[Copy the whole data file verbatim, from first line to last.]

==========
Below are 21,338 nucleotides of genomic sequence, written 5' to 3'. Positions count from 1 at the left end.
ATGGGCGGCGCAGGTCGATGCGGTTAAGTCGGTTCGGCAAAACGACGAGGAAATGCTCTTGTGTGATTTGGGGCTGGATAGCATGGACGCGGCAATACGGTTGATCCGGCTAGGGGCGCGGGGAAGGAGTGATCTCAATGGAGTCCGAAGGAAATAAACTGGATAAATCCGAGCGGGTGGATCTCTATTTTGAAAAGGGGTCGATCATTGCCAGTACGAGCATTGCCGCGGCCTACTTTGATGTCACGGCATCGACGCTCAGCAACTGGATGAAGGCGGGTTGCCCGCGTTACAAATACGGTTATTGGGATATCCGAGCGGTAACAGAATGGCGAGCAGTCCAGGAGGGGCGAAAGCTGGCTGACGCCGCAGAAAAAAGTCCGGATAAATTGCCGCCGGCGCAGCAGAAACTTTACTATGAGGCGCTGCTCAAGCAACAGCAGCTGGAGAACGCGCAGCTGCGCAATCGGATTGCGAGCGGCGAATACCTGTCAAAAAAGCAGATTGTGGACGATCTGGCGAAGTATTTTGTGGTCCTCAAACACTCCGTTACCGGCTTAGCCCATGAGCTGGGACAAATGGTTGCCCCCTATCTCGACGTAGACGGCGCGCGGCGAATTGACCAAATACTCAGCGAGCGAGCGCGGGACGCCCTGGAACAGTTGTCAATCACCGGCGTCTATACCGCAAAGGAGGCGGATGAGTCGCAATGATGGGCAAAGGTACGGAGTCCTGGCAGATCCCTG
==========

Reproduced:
Below are 21,338 nucleotides of genomic sequence, written 5' to 3'. Positions count from 1 at the left end.
ATGGGCGGCGCAGGTCGATGCGGTTAAGTCGGTTCGGCAAAACGACGAGGAAATGCTCTTGTGTGATTTGGGGCTGGATAGCATGGACGCGGCAATACGGTTGATCCGGCTAGGGGCGCGGGGAAGGAGTGATCTCAATGGAGTCCGAAGGAAATAAACTGGATAAATCCGAGCGGGTGGATCTCTATTTTGAAAAGGGGTCGATCATTGCCAGTACGAGCATTGCCGCGGCCTACTTTGATGTCACGGCATCGACGCTCAGCAACTGGATGAAGGCGGGTTGCCCGCGTTACAAATACGGTTATTGGGATATCCGAGCGGTAACAGAATGGCGAGCAGTCCAGGAGGGGCGAAAGCTGGCTGACGCCGCAGAAAAAAGTCCGGATAAATTGCCGCCGGCGCAGCAGAAACTTTACTATGAGGCGCTGCTCAAGCAACAGCAGCTGGAGAACGCGCAGCTGCGCAATCGGATTGCGAGCGGCGAATACCTGTCAAAAAAGCAGATTGTGGACGATCTGGCGAAGTATTTTGTGGTCCTCAAACACTCCGTTACCGGCTTAGCCCATGAGCTGGGACAAATGGTTGCCCCCTATCTCGACGTAGACGGCGCGCGGCGAATTGACCAAATACTCAGCGAGCGAGCGCGGGACGCCCTGGAACAGTTGTCAATCACCGGCGTCTATACCGCAAAGGAGGCGGATGAGTCGCAATGATGGGCAAAGGTACGGAGTCCTGGCAGATCCCTG